With the incidence of cancer exploding in most parts of the world, harnessing the power of data has become imperative to unlocking solutions for one of the titanic public health challenges in this century. As such, Germany’s Merck KGaA has tied up with Peter Thiel’s data mining company Palantir Technologies under a joint venture called Syntropy that will allow scientists and researchers to tap into a collaborative tech platform to advance cancer research.
Research institutions are rapidly generating biomedical data, but much of it is trapped in silos within and between institutions — this information is often inaccessible to the scientists and doctors who could use it to spot trends, develop diagnoses and treatments, the companies said on Monday.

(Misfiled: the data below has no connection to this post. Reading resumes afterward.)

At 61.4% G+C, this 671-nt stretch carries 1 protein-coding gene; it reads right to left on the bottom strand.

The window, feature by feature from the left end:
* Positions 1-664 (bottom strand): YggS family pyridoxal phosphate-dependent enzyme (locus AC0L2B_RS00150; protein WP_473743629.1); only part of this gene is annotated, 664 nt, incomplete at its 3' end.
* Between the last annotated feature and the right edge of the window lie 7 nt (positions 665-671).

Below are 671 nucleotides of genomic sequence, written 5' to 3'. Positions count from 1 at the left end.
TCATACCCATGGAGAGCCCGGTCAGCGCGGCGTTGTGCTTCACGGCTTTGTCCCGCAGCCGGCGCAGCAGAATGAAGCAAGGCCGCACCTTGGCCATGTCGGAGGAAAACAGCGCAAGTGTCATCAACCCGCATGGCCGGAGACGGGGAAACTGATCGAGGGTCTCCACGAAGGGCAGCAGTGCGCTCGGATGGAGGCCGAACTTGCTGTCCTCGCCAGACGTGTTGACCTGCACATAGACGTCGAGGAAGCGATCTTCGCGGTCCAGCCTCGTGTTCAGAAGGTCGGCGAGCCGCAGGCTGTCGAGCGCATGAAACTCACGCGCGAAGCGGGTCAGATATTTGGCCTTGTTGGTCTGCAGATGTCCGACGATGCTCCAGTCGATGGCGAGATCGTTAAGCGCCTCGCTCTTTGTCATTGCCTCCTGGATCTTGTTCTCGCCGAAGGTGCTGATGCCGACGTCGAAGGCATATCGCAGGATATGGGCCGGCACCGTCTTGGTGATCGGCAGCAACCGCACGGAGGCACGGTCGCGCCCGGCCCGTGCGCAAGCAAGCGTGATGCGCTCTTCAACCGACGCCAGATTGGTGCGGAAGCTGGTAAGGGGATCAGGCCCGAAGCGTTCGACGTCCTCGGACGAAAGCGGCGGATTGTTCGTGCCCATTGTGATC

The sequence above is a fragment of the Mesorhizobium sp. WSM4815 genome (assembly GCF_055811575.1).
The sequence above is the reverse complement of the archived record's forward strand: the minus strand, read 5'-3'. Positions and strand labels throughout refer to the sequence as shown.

Syntropy — which combines Palo Alto-based Palantir’s Foundry data platform with the scientific arsenal of Merck KGaA’s MilliporeSigma unit — is tasked with facilitating the transparent sharing of data between participating researchers and institutions, creating an ecosystem that incentivizes collaboration and stimulates scientific discovery. Drugmakers have already begun to aggressively pursue agreements to access patient health records and ink deals with tech companies to comprehend how medicines perform in the real world aided by big data analytics.
It is predicted there will be 27.5 million new cancer cases worldwide each year by 2040 — an increase of 61.7% from 2018 — if recent trends continue, according to statistics cited by Cancer Research UK.
Alongside Merck KGaA, Palantir — which has a number of contracts with US government agencies — has signed a non-binding term sheet to initiate the creation of Syntropy, which is expected to be headquartered in Boston.
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